While fisheries biologists in the north are hard at work crunching numbers in an effort to develop their best guess at how many salmon will return to Alaska next year, Atlantic Sapphire is getting ready to load it first 800,000 salmon eggs into a massive, onshore “Bluehouse” in Florida.
The implications for Alaska commercial salmon fisheries are significant, but those who suggest the growing competition warrants some serious discussion as to how the 49th state retains value in its salmon resources are generally vilified as commercial fishery haters.
Alaskans like to believe their wild salmon are easily marketable as superior to those raised on farms, but it was farmed salmon that led a big boom in sales in Japan – home to some discerning fish consumers – because the farmed fish were safer to eat.
“To capitalize on salmon’s popularity, efforts to culture the fish are (now) starting in various parts of Japan,” NHK Newsline from Tokyo reported in October. “In August, Kotoura Town in Tottori Prefecture started shipping silver salmon grown at an onshore facility.”
Japanese onshore production is so far small, but the 90,000 tons Atlantic Sapphire plans is massive.
“Between 1978 and 2003, the Bristol Bay sockeye harvest averaged 62,000 metric tons (mt), and ranged from a low of 26,000 mt to a high of 110,000 mt,” according to a report written by Alaska fisheries economist Gunnar Knapp, who first started warning about the farmed fish challenge to Alaska salmon more than a decade ago.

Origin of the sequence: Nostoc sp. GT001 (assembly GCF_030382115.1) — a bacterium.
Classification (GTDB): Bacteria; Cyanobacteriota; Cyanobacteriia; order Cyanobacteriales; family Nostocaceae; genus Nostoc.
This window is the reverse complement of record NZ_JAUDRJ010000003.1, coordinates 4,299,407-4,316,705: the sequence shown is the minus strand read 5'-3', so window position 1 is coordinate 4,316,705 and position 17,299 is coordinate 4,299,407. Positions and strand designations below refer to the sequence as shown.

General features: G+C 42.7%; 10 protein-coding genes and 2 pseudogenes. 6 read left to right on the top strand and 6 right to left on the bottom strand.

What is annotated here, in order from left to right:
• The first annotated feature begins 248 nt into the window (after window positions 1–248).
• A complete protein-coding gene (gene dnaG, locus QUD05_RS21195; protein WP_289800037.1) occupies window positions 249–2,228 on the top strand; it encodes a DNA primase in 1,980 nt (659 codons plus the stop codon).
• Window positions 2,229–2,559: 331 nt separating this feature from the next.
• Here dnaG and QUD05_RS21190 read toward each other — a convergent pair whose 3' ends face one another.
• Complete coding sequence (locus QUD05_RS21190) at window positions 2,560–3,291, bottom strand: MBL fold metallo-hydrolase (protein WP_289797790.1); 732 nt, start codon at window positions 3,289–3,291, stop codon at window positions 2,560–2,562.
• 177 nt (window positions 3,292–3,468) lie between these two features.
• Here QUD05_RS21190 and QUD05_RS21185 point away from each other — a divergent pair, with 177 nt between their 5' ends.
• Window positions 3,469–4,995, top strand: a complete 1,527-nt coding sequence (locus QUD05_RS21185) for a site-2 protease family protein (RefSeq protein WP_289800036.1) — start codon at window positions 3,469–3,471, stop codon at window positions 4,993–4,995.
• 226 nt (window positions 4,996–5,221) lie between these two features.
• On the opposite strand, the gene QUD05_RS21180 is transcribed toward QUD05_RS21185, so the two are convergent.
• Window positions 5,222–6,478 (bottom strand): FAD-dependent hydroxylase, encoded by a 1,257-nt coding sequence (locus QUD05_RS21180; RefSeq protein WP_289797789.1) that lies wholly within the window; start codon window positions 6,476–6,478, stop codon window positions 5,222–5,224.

“In 1980, total world salmon supply was less than 550,000 tons, of which 98 percent was wild,” he wrote in a 2004 report. “By 2001 world supply had more than quadrupled to more than 2.2 million tons, 62 percent of which was farmed.”
The percentage of farmed salmon in the marketplace is now up over 70 percent, according to the World Wildlife Fund, and steadily growing thanks to projects like that in Florida.
Atlantic Sapphire’s start-up production of 10,000 tons will about equal the average sockeye salmon harvest in Cook Inlet, the waterway at the doorstep of the state’s largest city.
And if the company’s massive, U.S. recirculating aquaculture system (RAS) proves successful, the company’s Homestead, Fla., operation is expected to be a model for others.
RAS is the hot topic in global aquaculture these days. A company called Pure Salmon announced only a month ago that it was investing $162 million to build the “Soul of Japan,” a state-of-the-art, land-based salmon farm in that country.
“Pure Salmon will use RAS technology in its land-based farms, a proven and scalable method of aquaculture,” reported Far Eastern Agriculture. “With further planned rollouts of large-scale facilities of 10,000 tonnes or 20,000 tonnes production per annum in the US, Europe, China and around the world, Pure Salmon’s launch is seen to generate hundreds of local jobs and helping solve the global fish shortage in the Asia-Pacific region.”
The advantages to processors of salmon farms, whether onshore or off, are hard to ignore. The farms provide a reliable supply of fish on a year-round basis, instead of an unknown number of fish seasonally.
Year-round operations mean dealing with a limited-size staff of full-time employees instead of trying to annually round-up a large staff of seasonal employees. Because farmed salmon can be harvested to very specific sizes, it is easier to create computer run processing lines.
Meanwhile, Norway’s Cermaq AS is building what it calls the world’s first “Smart Factory” for salmon processing north of the Arctic Circle. Its new 86,000-square-foot plant at Storskjæret on the island of Vandve will take fish processing out of the hands of people and put it under the control of machines.
Every major salmon processor is now in the farmed fish business because it’s where the future of the industry is headed. There will always be a market for Alaska salmon, of course, no matter what happens with farming.
But the question is what that market will look like.